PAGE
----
Thursday, August 21, 2008

Trawling the Net

Just stopped by gallimaufree and read this post, which sums up really well many of the things I've been yammering on about over the past few months. Seems to be a site dedicated to the more benign elements of self-reliance and survivalism, with a focus on:

building a non-secret society of nice people who respond to disasters, catastrophes, and apocalypses with humanitarian aid, kick-ass tools, and extensive knowledge.

Maybe a bit more intense than my own attempts at a pumpkin patch (roll on Spring!), but full of good advice and a great attitude towards life and the planet.

Over at Adventures in Beanland, Anne explores making your own baby food. This is something we did when Isaac was starting solids. When we were in Canada last year, and Isaac was only 6 months old, we were stunned by the amount of sugar that goes into baby food over there. He ate a lot of banana and yoghurt in those three weeks. Beanland has a whole swag of Vego recipes, for those of us who are looking for new and interesting ways to reduce our meat intake.

And in a spot of good news from those nice folk in California, someone is finally doing something about Food Wastage, by spearheading a Food Rescue Program in San Francisco. There's also a bill before the California Senate that would allow purchasers of catered food to mandate that all leftovers be donated to a food charity, rather than discarded as so often happens.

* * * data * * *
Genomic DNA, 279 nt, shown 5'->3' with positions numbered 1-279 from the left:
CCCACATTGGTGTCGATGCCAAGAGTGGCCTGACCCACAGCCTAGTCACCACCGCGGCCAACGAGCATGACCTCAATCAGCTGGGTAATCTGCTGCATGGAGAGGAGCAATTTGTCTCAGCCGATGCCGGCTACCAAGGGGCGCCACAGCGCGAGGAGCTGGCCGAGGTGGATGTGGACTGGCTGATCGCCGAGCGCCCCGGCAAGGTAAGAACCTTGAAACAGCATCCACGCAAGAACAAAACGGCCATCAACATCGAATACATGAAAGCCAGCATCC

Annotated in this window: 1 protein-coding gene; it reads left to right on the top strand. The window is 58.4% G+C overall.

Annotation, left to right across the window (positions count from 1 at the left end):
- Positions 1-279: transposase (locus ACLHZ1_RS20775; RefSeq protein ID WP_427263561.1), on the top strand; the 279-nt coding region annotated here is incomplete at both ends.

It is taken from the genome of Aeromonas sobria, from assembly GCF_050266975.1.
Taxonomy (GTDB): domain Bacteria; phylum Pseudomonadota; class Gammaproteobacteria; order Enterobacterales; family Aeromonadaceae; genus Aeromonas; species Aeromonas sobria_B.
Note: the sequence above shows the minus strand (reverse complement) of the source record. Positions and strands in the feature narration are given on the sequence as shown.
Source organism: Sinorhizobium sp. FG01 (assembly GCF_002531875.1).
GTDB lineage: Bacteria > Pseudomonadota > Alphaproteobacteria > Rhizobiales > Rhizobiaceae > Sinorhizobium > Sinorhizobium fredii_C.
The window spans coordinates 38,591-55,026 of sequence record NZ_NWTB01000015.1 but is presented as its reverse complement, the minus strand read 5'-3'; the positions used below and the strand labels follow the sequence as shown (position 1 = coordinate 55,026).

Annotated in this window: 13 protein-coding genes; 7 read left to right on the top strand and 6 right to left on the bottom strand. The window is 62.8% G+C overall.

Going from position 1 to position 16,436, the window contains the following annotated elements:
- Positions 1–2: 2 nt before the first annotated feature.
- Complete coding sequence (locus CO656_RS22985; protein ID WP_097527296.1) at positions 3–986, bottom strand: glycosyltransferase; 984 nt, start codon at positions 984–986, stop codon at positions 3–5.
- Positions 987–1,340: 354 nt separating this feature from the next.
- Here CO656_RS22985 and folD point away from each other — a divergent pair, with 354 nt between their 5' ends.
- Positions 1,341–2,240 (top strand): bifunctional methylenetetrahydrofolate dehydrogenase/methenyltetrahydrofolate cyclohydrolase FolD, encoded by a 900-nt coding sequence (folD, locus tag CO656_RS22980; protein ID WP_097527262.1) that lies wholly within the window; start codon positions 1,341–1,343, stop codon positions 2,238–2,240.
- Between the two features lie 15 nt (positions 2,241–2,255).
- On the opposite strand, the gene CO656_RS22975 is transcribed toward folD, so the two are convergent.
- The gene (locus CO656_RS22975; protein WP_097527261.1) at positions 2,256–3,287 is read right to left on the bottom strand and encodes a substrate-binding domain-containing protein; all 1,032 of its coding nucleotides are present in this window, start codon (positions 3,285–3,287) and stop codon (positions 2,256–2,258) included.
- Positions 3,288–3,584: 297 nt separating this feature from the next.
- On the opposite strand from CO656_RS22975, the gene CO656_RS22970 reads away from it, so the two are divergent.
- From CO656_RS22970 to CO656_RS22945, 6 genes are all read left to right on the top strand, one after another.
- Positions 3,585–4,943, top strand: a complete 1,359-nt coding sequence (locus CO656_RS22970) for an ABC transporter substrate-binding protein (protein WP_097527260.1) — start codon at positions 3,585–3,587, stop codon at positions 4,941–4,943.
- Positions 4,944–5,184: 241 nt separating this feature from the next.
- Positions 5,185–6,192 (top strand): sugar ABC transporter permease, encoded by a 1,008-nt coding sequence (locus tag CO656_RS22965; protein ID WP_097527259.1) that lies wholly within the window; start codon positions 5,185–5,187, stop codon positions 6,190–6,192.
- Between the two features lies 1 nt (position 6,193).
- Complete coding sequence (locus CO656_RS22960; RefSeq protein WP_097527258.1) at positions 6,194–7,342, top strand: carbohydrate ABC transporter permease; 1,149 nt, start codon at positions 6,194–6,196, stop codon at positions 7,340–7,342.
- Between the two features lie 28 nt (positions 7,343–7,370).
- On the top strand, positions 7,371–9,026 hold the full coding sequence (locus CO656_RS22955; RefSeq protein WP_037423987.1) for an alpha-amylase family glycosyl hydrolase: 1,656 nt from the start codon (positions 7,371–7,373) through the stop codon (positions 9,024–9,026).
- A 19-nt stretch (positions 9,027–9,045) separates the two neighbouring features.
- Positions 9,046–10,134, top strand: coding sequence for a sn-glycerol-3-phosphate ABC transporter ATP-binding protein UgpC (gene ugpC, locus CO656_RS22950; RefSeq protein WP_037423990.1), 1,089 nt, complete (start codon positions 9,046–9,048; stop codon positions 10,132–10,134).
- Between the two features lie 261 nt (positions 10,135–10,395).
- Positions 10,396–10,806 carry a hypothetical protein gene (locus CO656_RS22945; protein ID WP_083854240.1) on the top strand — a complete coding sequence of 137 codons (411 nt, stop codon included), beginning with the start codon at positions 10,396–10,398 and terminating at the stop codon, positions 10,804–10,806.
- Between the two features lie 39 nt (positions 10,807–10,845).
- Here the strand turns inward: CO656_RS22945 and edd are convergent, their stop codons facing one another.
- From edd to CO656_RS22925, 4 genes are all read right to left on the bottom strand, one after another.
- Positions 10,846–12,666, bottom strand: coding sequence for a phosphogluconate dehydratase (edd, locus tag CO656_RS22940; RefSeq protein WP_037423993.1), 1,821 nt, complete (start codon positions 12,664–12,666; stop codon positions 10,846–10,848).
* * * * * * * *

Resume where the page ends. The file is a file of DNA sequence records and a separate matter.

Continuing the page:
Its good to see that the revolution of attitudes towards food and waste isn't limited to my backyard, and its encouraging to know that I'm not just one isolated voice, but one of a growing number of concerned global citizens determined to do whatever they can to make our planet a better place for our children.

Wednesday, August 20, 2008

Bier Stick Risotto

Time for another crack at risotto. We got some bier sticks as an alternative to chorizo, which was a bit spicy for some of the family, and decided that they'd go nicely with a bit of rice and kumera all simmered up together. I used a packet of pre-made liquid stock, because I have lots of vege and chicken stock now but no beef, and while it smelt a bit strange, it had no numbers in it and the odd aroma didn't affect the taste. Still, I plan on getting some beef bones and boiling up a bit of beef stock for the freezer very soon.

Bier Stick Risotto